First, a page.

What Do Your Employees Want?

What do your employees want? Let’s get over the first hurdle. They want money. Though actually, this is actually pretty low down on the list of things they want, based on most surveys and studies. Everybody needs to make the wage that best fits them. So, if I need to make $40,000 a year to pay my mortgage and feed my children, less than $40,000 isn’t going to get it for me.

That said, amounts above the salary where I can pay my mortgage, feed my kids, and basically take care of myself really doesn’t matter. Money is not the big determinant. Too little money is a problem, but once you cross a certain threshold, money is not the determinant for employee satisfaction.

So what do your employees want? The first thing was a clear and compelling common vision. They want to know the direction of the company. Where are we headed? Is this company headed in a direction that is consistent with where I want to head as an individual? And does my personal mission align with the vision of the company? Can I see myself joining with everybody else in the company to achieve a common goal?

The second thing they want is an open and transparent culture. That means some form of open management, where you just communicate with your people and your employees. Here’s where we are, we’re ahead of the plan, we’re behind the plan, here are the corrective actions we’re taking, etc. An open-door policy doesn’t mean, by the way, that your door is open 100% of the time. You need to close your door sometimes. If your wife calls and your marriage is on the line because of something stupid that you did, or vice versa, you probably want a little privacy for something like that. So, close your door when appropriate. But having said that, the idea of an open-door policy is that you’re reasonably accessible to your people for questions, input, whatever it happens to be. You’ve available, you make yourself vulnerable, you make yourself a part of the team, and you’re willing and open to communicate with everybody on the team.

Transparency just means that there’s no secrets. If I’ve got a beef with you, I’m gonna come and say it. And I think you should do the same with me. We don’t have to be ugly to each other, but we do need to share as adults. And if we’ve got a problem, either a department, or individuals, or whatever, we have transparency. We’re dealing with it, and we’re open and above-board about it.

The third thing that employees wanted was they want a clear role, and clear responsibilities with accountability. Now, you might have some employees that don’t want accountability, and they are your worst employees. They want to stay under the management radar. They just don’t want you messing with them. Your good employees though, want a clear role, clear responsibilities, and ultimately, they want accountability. They really, genuinely want to know how they’re doing. That’s the purpose of a review, right? You say, “You’re doing great,” “You’re doing poorly,” “You did great on these areas, here’s a couple of places you need a little work.” It’s as simple as that.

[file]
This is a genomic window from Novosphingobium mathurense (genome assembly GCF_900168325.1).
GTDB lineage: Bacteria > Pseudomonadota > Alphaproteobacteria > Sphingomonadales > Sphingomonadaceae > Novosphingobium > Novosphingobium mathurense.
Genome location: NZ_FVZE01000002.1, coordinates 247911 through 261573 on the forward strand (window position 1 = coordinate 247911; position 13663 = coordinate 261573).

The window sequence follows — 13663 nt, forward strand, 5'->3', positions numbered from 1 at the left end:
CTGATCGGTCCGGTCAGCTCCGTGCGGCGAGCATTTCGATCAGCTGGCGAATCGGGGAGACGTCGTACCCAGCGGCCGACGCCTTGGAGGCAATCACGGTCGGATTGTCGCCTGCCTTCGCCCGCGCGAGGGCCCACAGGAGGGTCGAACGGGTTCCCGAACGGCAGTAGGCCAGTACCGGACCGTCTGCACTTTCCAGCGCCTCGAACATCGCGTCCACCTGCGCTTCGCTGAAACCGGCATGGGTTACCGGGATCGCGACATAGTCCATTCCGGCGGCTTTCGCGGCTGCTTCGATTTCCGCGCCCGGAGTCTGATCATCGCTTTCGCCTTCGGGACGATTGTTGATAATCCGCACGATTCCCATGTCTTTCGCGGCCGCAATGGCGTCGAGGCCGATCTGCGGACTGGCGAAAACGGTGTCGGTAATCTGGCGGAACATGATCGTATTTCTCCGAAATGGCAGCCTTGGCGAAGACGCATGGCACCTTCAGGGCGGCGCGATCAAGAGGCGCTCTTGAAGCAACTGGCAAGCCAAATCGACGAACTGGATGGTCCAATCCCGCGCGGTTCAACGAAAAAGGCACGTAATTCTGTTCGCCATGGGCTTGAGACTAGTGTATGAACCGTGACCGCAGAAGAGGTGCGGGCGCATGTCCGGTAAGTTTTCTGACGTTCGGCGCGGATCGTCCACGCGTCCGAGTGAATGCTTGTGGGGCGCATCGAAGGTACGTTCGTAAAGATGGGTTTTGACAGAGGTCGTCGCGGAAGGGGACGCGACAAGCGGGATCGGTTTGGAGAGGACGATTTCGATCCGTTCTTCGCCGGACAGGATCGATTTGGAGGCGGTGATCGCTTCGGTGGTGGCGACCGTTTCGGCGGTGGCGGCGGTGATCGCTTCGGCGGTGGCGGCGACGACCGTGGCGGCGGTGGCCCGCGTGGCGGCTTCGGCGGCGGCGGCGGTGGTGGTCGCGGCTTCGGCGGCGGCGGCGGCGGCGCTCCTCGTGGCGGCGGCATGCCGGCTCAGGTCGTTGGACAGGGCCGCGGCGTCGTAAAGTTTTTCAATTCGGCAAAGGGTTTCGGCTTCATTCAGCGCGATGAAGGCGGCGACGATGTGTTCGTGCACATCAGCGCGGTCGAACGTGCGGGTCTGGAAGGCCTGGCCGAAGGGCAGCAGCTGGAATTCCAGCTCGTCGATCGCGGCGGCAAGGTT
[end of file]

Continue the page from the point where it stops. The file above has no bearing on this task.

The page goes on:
Good people want to know what they’re going to do, not necessarily how they’re going to do it. That’s micromanagement. So tell them what they’re going to do, what their responsibilities are, and how they’re going to be held accountable at the end of the month, or week, or year, or whatever. Okay?

The fourth thing that employees want is to see that they’re having an impact on your clients. This is what is so great about working in a small business. If you’re working in the bowels of a company with 100,000 employees, it might be hard to gauge your impact day to day. But in a small business, you know every day that what you’re doing is impacting the customer or not. You hear the customer say it, you can see that in the customer’s level of happiness, that money is coming in the door, or the fact that the employee morale has gone up over time, whatever it happens to be. But you can see and feel that impact every day. So that is one advantage that we as small businesses have over the big multi-national companies.

The fifth thing they want is a team.They want to know that not only are you hiring me as a talented A player, you’re going to surround me with other A players over time. And we’re going to help each other build the company, so that we have a brighter and better future for everybody’s benefit. They don’t want to be an A player on a team of Bs or worse, Cs. They want to be an A player with other A players.

o, I’m telling you, being on a great team surrounded by great players, whether it’s in business, or in sports, or in anything else; that’s where it’s at. And lastly, of course, people need money. That’s where we started. So, these six things, money being the least important, are what terrific employees want. And to the degree you can design your offerings, and your organization to offer these six things, well, all of a sudden you might have the chance to be the employer of choice in your area. And that’s what we all want.

Written by RLO Training

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